or the area of the hysteresis curve, but you can remember that a higher
strenght material will result in a better riding and more responsive frame.
There are quite a few manufacturers
which offer (or have offered) a great many tubesets in varying alloys.
The best known are Columbus and Reynolds, but there are quite a few more
with Falck, Dedacciai, Oria, Mannesmann, Poppe & Pothoff (Stainless),
Tange, Ishiwata, Vitus and True Temper etc. Usually you will find a sticker
explaining what you have spent your money on, usually with a fancy name
and sometimes the specification. Most manufacturers start with a tubeset
from 25cromo4 with a 0.8 mm straight wall, followed by several series in
butted 25cromo4, some higher end versions with modyfied cromo (up 20 %)
and some high-end version of such strenght that the wallthickness can be
reduced to 0.4 mm.
If the sticker says 25cromo4,
it will decribe a steel tube (the 95% Iron content is so obvious it doesn't
need mentioning) 2.5 % carbon (again carbon is always used, so we will
leave out the C) 4/4=1% chromium and some molybdenum. But the alloying
elements sound wonderfull (I love Oakley with Plutonite and (where did
they get this) Unobtanium) so copywriters will make the most of it and
then some.Titanium is used in stainless steels to improve the weldability,
but ad-writers will let you believe that you're getting a Ti frame. I'm
waiting for the day 'they' discover it is also an important ingredient
in white paint!
The specific weight of aluminium
is one third of steel. Unfortunately the same goes for the E-modul. If
you copy a steel design you have to increase the wallthickness by a factor
of three to achieve the same stiffness, so you will win very little. Often
you will find you have compromised longivety, because the permissible stress
in aluminium alloy welds is more than three times lower than the permissible
stress in a steel joint. Weightsavings can only be attained if you increase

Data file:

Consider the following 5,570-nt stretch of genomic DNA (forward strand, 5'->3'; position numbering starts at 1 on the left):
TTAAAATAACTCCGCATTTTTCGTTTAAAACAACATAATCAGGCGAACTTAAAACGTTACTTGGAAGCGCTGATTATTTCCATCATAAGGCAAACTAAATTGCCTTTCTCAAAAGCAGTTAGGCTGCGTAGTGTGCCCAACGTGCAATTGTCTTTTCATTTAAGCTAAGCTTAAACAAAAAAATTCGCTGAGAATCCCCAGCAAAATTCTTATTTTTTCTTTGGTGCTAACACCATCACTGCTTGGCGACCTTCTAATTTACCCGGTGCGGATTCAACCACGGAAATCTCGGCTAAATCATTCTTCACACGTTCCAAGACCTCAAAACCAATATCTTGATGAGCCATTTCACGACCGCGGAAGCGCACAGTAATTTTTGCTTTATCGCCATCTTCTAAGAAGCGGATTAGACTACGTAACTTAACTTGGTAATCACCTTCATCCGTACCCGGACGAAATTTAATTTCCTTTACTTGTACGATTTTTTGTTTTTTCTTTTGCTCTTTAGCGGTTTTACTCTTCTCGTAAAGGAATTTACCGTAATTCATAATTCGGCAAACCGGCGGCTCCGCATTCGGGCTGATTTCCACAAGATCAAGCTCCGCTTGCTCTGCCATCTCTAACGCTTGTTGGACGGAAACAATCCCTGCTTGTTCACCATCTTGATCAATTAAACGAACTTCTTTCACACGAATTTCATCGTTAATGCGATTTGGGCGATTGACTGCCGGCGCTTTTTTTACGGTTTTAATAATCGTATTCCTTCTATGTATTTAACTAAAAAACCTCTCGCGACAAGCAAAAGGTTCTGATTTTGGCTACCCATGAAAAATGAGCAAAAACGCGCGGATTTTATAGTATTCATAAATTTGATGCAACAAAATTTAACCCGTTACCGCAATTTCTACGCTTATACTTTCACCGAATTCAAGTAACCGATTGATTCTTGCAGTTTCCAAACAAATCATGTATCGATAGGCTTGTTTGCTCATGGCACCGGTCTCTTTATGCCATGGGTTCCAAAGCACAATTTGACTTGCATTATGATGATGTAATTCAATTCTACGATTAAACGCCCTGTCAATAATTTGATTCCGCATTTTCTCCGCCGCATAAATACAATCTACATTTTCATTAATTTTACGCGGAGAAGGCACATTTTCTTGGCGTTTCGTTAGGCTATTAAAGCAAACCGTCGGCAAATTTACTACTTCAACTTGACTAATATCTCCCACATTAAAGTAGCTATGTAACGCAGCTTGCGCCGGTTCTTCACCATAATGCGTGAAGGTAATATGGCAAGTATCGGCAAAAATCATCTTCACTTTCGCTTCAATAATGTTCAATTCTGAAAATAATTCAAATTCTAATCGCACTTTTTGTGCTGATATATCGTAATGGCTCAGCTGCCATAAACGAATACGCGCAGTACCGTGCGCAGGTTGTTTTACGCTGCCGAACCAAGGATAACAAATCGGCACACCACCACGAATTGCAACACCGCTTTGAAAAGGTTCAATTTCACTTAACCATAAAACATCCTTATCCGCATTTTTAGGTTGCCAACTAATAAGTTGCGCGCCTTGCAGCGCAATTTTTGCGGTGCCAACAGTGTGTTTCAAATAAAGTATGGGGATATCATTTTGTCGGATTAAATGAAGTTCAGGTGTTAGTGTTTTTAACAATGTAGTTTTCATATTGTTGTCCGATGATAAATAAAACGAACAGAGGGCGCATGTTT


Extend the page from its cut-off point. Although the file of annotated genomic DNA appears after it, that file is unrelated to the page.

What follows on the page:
the tubediameter instead of the wallthickness. (this is called oversizing)
An oversize tube will be stiffer in bending (because more of the material
employed is at a greater distance from the neutral- or centerline). The
same effect can be observed with a rolled up newspaper, this is a more
effective weapon than when folded flat. Because the tube is stiffer, it
is strained less and longivety is improved. Compared to a steel frame a
welded aluminium job will be heavier or stiffer to be able to achieve the
same life expectancy. For this reason the current crop of aluminium frames
all have fat but thinwalled tubes.. However there is a limit to how much
the tubes can grow, because the maximum diameter to wallthickness ratio
is limited. Overdo it and you get a beercan, which is very light, but also
very easily dented. Ofcourse in a bicycleframe that would not permissible.
As a rule of thumb, an oversize
aluminium frame will be stiffer than a steel counterpart in order to survive.
But also the transmission of roadshock and the frequency response will
be different. Do not buy an aluminium frame without riding it first, if
all you have ridden are steel frames. It could be quite different, although
fat tyres or a carbon fork might mask this entirely.
A theoretical aspect of
aluminium is the fatique limit, which it doesn't have as opposed to steel.
Fatique is the forming of cracks under cyclic stress, at levels well below
the elastic limit. In cycling circles this is well known as the broken
carrier in Nowhere. For steel there is a well defined stresslimit: stay
below and the construction will last forever, but aluminium will always
break if you keep loading it long enough. However neither steel or aluminium
bikeframes are designed for an infinite life, the designer aims for long
enough life with the envisaged use. To build that undestructible steelframe
you would have to add more weight, which no-one wants to lug around, and
is difficult to sell. For both materials the question should be what standards
did the designer apply, and as you usually don't know it is not practicable
to condemm alumnium on this aspect. However if you do break a frame, a
steel job is more easily fixed than an alumnium one.
Butted frametubes feature
a variable wallthickness, taking into account the expected loads. The middle
of the tube is usually the thinnest part, and the ends are about 0.2mm
thicker. The reason for this is that the stiffnes of a frameset is not